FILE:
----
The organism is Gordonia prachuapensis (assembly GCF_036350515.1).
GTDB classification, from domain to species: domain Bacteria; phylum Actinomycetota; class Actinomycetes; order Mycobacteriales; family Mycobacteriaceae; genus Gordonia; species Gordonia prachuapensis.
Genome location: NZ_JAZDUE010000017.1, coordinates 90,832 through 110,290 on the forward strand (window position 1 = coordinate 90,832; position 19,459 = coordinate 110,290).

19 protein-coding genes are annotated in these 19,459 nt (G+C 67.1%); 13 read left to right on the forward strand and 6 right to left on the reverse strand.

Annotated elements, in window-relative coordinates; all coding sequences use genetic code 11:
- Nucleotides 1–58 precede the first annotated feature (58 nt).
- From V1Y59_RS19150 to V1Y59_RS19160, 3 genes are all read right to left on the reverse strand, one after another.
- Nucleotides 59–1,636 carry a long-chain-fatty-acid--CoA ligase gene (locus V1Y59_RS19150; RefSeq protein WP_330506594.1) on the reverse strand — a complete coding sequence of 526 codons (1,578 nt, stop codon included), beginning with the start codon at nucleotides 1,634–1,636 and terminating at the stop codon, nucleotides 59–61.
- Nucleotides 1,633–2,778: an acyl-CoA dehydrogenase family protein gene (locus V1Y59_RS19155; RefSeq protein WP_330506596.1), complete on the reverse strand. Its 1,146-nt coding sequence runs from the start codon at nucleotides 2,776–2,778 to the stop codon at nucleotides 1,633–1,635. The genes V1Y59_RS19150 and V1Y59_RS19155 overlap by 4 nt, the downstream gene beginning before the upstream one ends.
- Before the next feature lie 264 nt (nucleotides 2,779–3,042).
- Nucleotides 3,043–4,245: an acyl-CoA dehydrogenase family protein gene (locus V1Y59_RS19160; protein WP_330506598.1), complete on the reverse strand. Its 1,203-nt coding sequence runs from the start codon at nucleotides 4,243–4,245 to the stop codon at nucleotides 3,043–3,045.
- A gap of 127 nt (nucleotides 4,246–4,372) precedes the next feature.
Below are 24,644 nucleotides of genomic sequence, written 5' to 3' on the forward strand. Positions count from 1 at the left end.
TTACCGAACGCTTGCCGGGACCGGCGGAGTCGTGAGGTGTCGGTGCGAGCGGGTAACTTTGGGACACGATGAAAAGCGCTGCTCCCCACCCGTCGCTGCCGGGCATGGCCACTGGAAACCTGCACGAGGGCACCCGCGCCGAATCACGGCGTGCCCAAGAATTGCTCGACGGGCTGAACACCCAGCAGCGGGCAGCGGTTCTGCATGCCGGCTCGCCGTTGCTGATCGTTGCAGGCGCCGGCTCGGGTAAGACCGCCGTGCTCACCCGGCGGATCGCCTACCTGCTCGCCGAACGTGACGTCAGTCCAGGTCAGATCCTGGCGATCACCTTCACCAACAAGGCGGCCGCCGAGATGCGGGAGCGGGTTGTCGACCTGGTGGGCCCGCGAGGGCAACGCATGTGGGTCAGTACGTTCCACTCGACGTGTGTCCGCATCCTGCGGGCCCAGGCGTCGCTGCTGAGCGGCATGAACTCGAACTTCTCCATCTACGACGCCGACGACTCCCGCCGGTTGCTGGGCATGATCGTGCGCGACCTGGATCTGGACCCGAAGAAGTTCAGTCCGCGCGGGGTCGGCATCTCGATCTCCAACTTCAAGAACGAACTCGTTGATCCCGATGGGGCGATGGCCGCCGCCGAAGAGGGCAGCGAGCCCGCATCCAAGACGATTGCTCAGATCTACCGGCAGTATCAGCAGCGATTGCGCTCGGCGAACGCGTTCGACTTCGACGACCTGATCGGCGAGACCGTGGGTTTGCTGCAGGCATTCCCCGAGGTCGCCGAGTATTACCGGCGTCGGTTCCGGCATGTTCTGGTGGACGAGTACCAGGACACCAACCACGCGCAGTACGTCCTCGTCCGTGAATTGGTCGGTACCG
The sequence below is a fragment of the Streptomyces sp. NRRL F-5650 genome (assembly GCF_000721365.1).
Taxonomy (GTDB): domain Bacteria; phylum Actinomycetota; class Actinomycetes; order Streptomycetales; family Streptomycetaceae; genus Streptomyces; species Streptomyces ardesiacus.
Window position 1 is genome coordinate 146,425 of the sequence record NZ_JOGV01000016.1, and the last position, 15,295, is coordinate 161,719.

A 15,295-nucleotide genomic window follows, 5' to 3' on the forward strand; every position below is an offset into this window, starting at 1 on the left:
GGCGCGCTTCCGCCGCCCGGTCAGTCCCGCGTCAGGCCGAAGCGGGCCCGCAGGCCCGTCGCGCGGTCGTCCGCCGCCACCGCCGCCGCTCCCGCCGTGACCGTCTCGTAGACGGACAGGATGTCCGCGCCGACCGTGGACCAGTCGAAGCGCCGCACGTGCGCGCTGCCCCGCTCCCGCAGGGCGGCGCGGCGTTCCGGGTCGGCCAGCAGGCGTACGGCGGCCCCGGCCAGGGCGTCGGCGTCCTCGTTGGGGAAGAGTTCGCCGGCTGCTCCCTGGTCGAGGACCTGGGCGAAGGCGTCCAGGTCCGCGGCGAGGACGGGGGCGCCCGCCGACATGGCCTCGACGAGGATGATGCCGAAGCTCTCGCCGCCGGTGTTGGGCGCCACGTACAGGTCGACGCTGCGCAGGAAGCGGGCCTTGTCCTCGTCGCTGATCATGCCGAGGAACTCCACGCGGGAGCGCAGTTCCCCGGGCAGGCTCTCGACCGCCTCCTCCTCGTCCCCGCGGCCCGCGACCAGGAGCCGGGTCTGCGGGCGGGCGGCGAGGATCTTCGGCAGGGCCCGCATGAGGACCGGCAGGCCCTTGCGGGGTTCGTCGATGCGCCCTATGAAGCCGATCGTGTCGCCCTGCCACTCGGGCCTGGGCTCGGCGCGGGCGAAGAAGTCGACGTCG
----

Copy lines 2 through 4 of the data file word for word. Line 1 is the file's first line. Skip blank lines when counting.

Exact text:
GTDB classification, from domain to species: domain Bacteria; phylum Actinomycetota; class Actinomycetes; order Mycobacteriales; family Mycobacteriaceae; genus Gordonia; species Gordonia prachuapensis.
Genome location: NZ_JAZDUE010000017.1, coordinates 90,832 through 110,290 on the forward strand (window position 1 = coordinate 90,832; position 19,459 = coordinate 110,290).

19 protein-coding genes are annotated in these 19,459 nt (G+C 67.1%); 13 read left to right on the forward strand and 6 right to left on the reverse strand.